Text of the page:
The Opposition staged walkouts — twice in three days — over the Indo-Pak joint statement at Sharm el-Sheikh, and the End-Use Monitoring Agreement (EUMA) or the so-called “Blue Lantern” program, for high technology defense purchases with the United States. Too often this “walkout” culture is misinterpreted as a reflection of a vibrant democratic process in India. The irony is this that it is anything but. The farcical walkouts staged by the Opposition undermine their own role in the democratic due process of the country.
Challenging a government on decisions it takes requires actual work. And really, when have our babus ever been fans of work? Why waste time gathering information, formulating a view and challenging those opposed to it, when you can just shout someone down in Parliament and summarily extricate yourself from the proceedings in mock outrage?
EUMAs are required as part of satisfying the “eligibility” requirements of the United States’ Arms Export Control Act. At least one source from the Defense Cooperation Security Agency (DSCA) confirms that India has previously signed similar EUMAs with the United States as part of the sale of the C-130J “Super Hercules” transport aircraft and USS Trenton (INS Jalashwa). However those were transaction specific EUMAs, which both India and the US hope to do away with via a general master products and services agreement (which is essentially what this latest “agreement” is), as defense trade between the countries increases.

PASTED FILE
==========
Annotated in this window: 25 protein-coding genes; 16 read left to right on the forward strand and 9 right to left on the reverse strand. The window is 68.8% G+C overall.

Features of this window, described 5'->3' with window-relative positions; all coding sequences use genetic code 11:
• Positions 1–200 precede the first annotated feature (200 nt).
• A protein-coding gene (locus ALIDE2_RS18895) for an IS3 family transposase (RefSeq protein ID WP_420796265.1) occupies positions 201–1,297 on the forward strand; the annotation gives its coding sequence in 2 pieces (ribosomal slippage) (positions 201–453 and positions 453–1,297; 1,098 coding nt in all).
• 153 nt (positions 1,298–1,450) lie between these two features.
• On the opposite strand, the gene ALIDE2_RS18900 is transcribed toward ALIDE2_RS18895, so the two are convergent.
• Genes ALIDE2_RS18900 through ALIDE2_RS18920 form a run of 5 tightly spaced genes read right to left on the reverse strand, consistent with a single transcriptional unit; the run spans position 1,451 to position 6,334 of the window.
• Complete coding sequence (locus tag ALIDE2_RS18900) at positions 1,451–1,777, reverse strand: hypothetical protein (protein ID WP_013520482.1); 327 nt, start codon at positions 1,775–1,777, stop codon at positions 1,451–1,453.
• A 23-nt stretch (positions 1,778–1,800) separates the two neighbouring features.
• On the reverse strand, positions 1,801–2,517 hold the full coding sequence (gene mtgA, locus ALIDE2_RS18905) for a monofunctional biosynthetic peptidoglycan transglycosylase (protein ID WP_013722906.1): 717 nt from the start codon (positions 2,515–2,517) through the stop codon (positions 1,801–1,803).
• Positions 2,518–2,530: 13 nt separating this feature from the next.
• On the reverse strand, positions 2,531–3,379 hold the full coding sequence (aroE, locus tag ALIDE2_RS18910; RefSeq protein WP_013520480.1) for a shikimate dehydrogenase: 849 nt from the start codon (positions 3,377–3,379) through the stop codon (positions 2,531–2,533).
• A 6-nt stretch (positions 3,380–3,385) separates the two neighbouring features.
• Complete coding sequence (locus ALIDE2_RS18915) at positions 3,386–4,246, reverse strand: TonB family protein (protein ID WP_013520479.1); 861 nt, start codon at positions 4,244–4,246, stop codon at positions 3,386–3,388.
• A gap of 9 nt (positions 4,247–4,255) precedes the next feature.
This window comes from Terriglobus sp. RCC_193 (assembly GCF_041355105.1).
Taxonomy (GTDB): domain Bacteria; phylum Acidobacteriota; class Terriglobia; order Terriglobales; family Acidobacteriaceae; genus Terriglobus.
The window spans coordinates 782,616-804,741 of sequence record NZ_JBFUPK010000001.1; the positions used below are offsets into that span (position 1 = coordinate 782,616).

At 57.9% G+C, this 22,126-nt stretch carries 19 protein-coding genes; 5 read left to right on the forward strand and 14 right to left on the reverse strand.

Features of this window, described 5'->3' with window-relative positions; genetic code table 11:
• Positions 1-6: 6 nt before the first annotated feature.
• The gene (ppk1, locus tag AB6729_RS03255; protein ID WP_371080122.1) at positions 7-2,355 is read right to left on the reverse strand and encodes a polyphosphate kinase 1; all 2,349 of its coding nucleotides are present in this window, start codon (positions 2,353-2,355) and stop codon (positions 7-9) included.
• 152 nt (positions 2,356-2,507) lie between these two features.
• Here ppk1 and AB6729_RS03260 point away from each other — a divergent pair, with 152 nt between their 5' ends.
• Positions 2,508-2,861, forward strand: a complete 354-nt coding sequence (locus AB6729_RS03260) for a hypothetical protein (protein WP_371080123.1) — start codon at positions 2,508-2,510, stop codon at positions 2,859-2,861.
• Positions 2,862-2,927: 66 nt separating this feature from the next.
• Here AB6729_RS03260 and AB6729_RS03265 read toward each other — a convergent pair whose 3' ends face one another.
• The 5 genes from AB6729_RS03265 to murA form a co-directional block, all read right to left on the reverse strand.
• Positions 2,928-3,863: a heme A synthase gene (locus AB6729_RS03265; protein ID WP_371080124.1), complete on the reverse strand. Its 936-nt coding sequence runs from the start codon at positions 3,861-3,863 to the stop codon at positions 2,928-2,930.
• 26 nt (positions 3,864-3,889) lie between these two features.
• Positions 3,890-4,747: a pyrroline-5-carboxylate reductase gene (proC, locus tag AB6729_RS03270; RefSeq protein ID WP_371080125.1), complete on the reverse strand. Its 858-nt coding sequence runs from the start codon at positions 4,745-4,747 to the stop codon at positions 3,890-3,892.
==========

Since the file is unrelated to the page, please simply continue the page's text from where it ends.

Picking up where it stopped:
But the UPA and the Obama Administration have delivered mixed messages on the scope of the EUMA — is it restricted to defense related high technology purchases only, or does it include all high technology transfers, which would scope in the Indo-US deal? If it is the latter, as Brahma Challaney suggests, Manmohan Singh has some explaining to do with his representation to the Rajya Sabha that the Indo-US nuke deal was governed only by the 123 Agreement, the Separation Plan and the safeguards agreement with the IAEA.
The brouhaha around the much denounced “physical inspections” clause per se is unfounded. First, while the US retains the right to physically inspect equipment, India gets to decide on where and when this inspection can occur. Second, regardless of the scope of high technology transfers, India is under no obligation to purchase anything from the US if it doesn’t want to, if push comes to shove, not even nuclear fuel or ENR technology. Third, since when has a piece of paper come to mean anything in the world today? In a worst case scenario, what are the US’s options if India refuses to allow physical inspectors or reneges on earlier promises? Censure? Embargo? Been there, done that. Move on.
The implications of an agreement to physical inspections is less of a concern. What is concerning however is the complete absence of a democratic exercise that examines and challenges the government on important strategic ventures it enters into (or plans to enter into) during its tenure. A level of involved discourse of the ’60s and ’70s has given way to rowdyism. Mulayam Singh and Lalu Prasad Yadav took the cake as they marched out the LS in protest; lest it be forgotten, it was only last week that the latter had to be corrected that the issue he was addressing the House with unswerving confidence was in fact “Global Warming”, and not “Global Farming”.
Where are the checks and balances? What if it turns out that the UPA has misrepresented a large extent of the obligations with regard to high technology transfers, including the nuclear deal that it has entered into on behalf of the nation? The only qualification necessary to storm out in fits of rage is to be equipped with a pair of legs. Who holds the government’s feet to the fire, if not the Opposition?